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Yellow Fever
Print (2017)

A compendium of academic writings, personal stories, fiction, and images surrounding representations of female Asian-American sexuality.

As a straight American woman of East Asian descent, my dating history has been a cause of internal conflict because I’ve exclusively dated white men. So while it is easy to criticize the men who have tokenized me, telling me “I’ve never been with an Asian girl before” (as if that is supposed to turn me on), sometimes I feel like a hypocrite or undeserving of calling-out that kind of behavior. This feeling of hypocrisy grows when I remember instances where I accept and willingly embody characteristics of The Asian Woman.

The wrongly singular identity of this Asian Woman is girlish, submissive, and exotic. She represents sexual deviance because America's history of labor laws and immigration policies ingrained perpetual foreignness into her yellow skin. White men with “yellow fever” chase this exoticism and defend it as a mere physical attraction. I don’t see myself as fulfilling this role. But in some ways, The Asian Woman is a derivative identity, one that I perform unconsciously. It’s difficult to distance myself from this derivative identity enough to analyze it and understand its implications of my relationships. Because I never am The Asian Woman when confronted with direct and aggressive instances of yellow fever (“I wanna try an Asian girl”; “I’ve heard Asian girls are tighter”; “Cure my yellow fever”). I recognize the objectification when it is forced onto me and refuse to engage, but in grayer situations, my resolve is weaker. I let myself become a more compliant woman when I think that being The Asian Woman will make me attractive to a particular man. It’s like embracing an advantage in the dating game; sometimes I think that I may as well take ownership of the exoticism.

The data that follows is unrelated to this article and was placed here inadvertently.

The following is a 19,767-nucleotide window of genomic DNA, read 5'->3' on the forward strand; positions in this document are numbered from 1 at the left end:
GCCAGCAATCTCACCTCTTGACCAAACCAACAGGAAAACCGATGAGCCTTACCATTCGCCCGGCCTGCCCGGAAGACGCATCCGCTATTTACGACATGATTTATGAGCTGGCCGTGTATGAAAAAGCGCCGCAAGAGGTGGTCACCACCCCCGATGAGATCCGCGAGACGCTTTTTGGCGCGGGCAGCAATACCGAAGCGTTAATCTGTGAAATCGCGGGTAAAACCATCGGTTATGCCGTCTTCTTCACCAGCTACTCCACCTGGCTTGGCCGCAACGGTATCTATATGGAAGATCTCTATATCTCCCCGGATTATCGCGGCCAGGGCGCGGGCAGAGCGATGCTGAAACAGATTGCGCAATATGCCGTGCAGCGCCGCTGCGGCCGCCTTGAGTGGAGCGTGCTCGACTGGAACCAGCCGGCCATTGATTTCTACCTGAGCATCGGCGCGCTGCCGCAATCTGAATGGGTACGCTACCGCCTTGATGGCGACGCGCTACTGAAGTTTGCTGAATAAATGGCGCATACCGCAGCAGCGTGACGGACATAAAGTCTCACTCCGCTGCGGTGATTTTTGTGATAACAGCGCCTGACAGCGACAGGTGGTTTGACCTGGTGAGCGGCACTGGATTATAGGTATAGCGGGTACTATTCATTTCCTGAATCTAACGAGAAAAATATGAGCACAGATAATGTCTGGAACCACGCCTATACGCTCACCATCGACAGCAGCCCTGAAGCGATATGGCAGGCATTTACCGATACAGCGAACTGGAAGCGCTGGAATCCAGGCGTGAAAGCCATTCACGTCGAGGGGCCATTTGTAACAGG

All of this leads me to the collected content in this compendium, which is not intended as only a diatribe against yellow fever. It’s easy to criticize racial tokenization and fetishizing. Many writers have explained – in layman's and scholarly terms – how yellow fever objectifies and disenfranchises east Asian women. Basically, it’s bad and you shouldn’t do it. Its not necessary to make the extended argument against yellow fever because it’s abhorrence should be seen as truth.

Therefore, this book is not intended as a method of persuasion or as a guide. Both of those labels suggest that the intended audience is an outsider who must acquire new information to understand a given situation. This book is a thought companion, a resource for Asian American women (or any woman-identifying person of the Asian diaspora) to connect dissonant feelings about presentations of their sexuality. It is for people who are already well-exposed to the situation. The writings are meant as ways to solidify trains of thought and articulate how we navigate dating in a predominantly white dating pool. Personally, the questions I ask myself are:

How much do I really dislike being tokenized?
Are there facets of tokenization that I actually "enjoy"?
How do I use this to my advantage sometimes? Is this ethical?
Is this a betrayal to my own feelings?
Am I hypocrite? What does this mean about how I was socialized around relationships?

Resolving these questions is a work in progress, and ultimately the conclusions I reach are a reflection of my relationship with myself. I don’t think they affect how I view my current boyfriend or my past partners, but are more indicative of how I want to be seen and how I will present in the future. The thoughts and conclusions which I draw and connect based on this compendium have been a step for me towards presenting my identity instead of performing parts of it at choice times. Each woman’s resolutions will be different, contingent on varying experiences and backgrounds. But I hope that at least in some way, this compendium will offer comfort, validation, or closure, and open up a channel of discourse that I feel is lacking in the Asian American community.